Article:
COMMENT BY MIKE KOVACICH, MACCA-CENTRAL.COM
Below is a story from Rolling Stone that I feel tells a one-sided story. Other news media have not report fairly on this story and purposely neglected to mention a key fact in this and if ever brought to court as the Yoko camp seems to be threatening, this fact will become part of the defence. This isn't the first time Beatles songs have been credited to McCartney - Lennon on a Paul McCartney release. I have in hand my "Wings Over America" album released in 1976 when John was still alive and Beatle songs are credited "McCartney - Lennon". In the Rolling Stone article below, Yoko says "f John was here now, they could fight it out, or maybe they could never agree. But the important point is that John has to be here. He is not." John was alive then and obviously decided not to make an issue about it as Yoko is now. Just another power-play by Yoko, or a publicity stunt to help the sales of another re-packaging of John's material. Paul is still actively discussing The Beatles in the widespread media which is in fact benefiting finanically the estates of John, George and Ringo and Paul directly.
by Jenny Eliscu - rollingstone.com
Paul McCartney has sparked another Beatles feud with the release of his live album, Back in the U.S.. Against the wishes of John Lennon's widow, Yoko Ono, the nineteen Beatles songs included on the two-disc set are credited to "Paul McCartney and John Lennon" rather than the traditional "Lennon/McCartney." "What he did was absolutely inappropriate," says Ono's lawyer, Peter Shukat. "John and Paul had an agreement. This is very petty." Adds Ono, "John and Paul often disagreed on which songs were written by whom. If John was here now, they could fight it out, or maybe they could never agree. But the important point is that John has to be here. He is not."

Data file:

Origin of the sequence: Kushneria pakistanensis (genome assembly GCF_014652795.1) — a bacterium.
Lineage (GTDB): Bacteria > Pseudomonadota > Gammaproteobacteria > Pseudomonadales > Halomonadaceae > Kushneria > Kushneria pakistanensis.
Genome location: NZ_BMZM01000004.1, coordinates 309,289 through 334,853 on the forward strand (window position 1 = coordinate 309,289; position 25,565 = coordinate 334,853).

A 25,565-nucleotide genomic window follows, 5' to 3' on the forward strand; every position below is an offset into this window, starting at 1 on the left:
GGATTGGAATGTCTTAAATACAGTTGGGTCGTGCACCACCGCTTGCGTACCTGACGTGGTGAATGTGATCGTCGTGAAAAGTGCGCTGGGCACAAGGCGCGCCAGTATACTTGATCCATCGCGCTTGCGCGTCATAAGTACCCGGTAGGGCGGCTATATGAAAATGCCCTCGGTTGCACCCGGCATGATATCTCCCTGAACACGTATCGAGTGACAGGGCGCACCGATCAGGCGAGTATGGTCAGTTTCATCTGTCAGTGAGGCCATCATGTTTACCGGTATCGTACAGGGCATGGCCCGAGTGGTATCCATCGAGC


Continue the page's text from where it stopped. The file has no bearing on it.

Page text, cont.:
Ono says Lennon and McCartney decided to credit all of their Beatles music to Lennon/McCartney almost forty years ago. McCartney disputes that claim. He would not comment for this story, but his spokesman, Geoff Baker, says that the two Beatles "had agreed in the Sixties that they could switch the names whenever they felt like it." (McCartney first made this claim in the Beatles' Anthology book, published in 2000, twenty years after Lennon's death.)
McCartney's contract with Capitol gives him control over the wording of the credits on his solo albums. In fact, five Beatles songs on his 1976 Wings Over America live album are credited to McCartney/Lennon. But for releases on the Beatle's Apple label, the surviving band members or their estates would have to unanimously approve any change to the credits.
This is precisely why the battle over who wrote what heated up in 1996, when the CD booklet for the Anthology 3 album was being written. McCartney's lawyer and brother-in-law, John Eastman, demanded that eighteen songs -- including "Blackbird," "Get Back" and "Hey Jude" -- be credited solely to McCartney, with Lennon's name omitted entirely. But George Harrison, Ringo Starr and Ono unanimously refused McCartney's bid, and Eastman later wrote a letter apologizing for his "zeal" and claiming he had acted "without Paul McCartney's instructions."
Writer David Sheff, who conducted a 1980 Q&A with Lennon for Playboy magazine, says the battle over authorship amounts to more than a spat between McCartney and Yoko. "Paul is rewriting history," says Sheff, who spoke with Lennon at length about how each Beatles song was written, including "Eleanor Rigby." Says Sheff, "There's something about 'Lennon/McCartney' that means more than just whose name comes first. For Beatles fans, this switch dishonors something that is cherished by so many people."
In an interview with Rolling Stone last year, McCartney revealed that the real sore spot may have been a decades-old bruise to his ego. "The minute John died, there started to be a revisionism," he said. "There were strange quotes, like, 'John was the only one in the Beatles.' Or 'Paul booked the studio.' Like John was the real genius, and I was just the guy who sang 'Yesterday.'"
Ono says that McCartney might be doing his own legacy more harm than good by trying to take credit for these nineteen songs. "If those songs are credited to McCartney/Lennon, and the rest of the 200 or so are credited to Lennon/McCartney, people may think that Paul wrote those songs and John wrote the rest," she says. "When the suggestion was first made by Paul, I said, 'This is like opening a Pandora's box, Paul. Don't do it.' I still stand by that statement."